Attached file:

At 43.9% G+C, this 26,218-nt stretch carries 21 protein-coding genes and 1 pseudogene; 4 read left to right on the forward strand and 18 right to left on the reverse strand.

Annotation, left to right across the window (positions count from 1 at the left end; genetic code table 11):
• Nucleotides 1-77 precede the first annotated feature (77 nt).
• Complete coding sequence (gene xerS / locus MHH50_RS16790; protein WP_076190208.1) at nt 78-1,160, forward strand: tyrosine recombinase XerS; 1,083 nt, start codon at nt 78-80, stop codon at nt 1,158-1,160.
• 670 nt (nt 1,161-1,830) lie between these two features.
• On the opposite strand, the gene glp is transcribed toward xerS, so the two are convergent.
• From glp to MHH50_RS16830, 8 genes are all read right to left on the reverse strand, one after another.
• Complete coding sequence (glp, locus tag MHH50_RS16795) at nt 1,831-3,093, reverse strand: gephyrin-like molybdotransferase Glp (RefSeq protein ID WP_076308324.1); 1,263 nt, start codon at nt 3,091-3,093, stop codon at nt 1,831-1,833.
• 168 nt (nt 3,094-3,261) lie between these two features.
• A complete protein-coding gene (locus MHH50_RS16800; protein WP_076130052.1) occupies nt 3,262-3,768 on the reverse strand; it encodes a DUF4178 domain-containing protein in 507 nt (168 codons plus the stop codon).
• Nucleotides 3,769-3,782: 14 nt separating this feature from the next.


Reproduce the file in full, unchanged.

At 43.9% G+C, this 26,218-nt stretch carries 21 protein-coding genes and 1 pseudogene; 4 read left to right on the forward strand and 18 right to left on the reverse strand.

Annotation, left to right across the window (positions count from 1 at the left end; genetic code table 11):
• Nucleotides 1-77 precede the first annotated feature (77 nt).
• Complete coding sequence (gene xerS / locus MHH50_RS16790; protein WP_076190208.1) at nt 78-1,160, forward strand: tyrosine recombinase XerS; 1,083 nt, start codon at nt 78-80, stop codon at nt 1,158-1,160.
• 670 nt (nt 1,161-1,830) lie between these two features.
• On the opposite strand, the gene glp is transcribed toward xerS, so the two are convergent.
• From glp to MHH50_RS16830, 8 genes are all read right to left on the reverse strand, one after another.
• Complete coding sequence (glp, locus tag MHH50_RS16795) at nt 1,831-3,093, reverse strand: gephyrin-like molybdotransferase Glp (RefSeq protein ID WP_076308324.1); 1,263 nt, start codon at nt 3,091-3,093, stop codon at nt 1,831-1,833.
• 168 nt (nt 3,094-3,261) lie between these two features.
• A complete protein-coding gene (locus MHH50_RS16800; protein WP_076130052.1) occupies nt 3,262-3,768 on the reverse strand; it encodes a DUF4178 domain-containing protein in 507 nt (168 codons plus the stop codon).
• Nucleotides 3,769-3,782: 14 nt separating this feature from the next.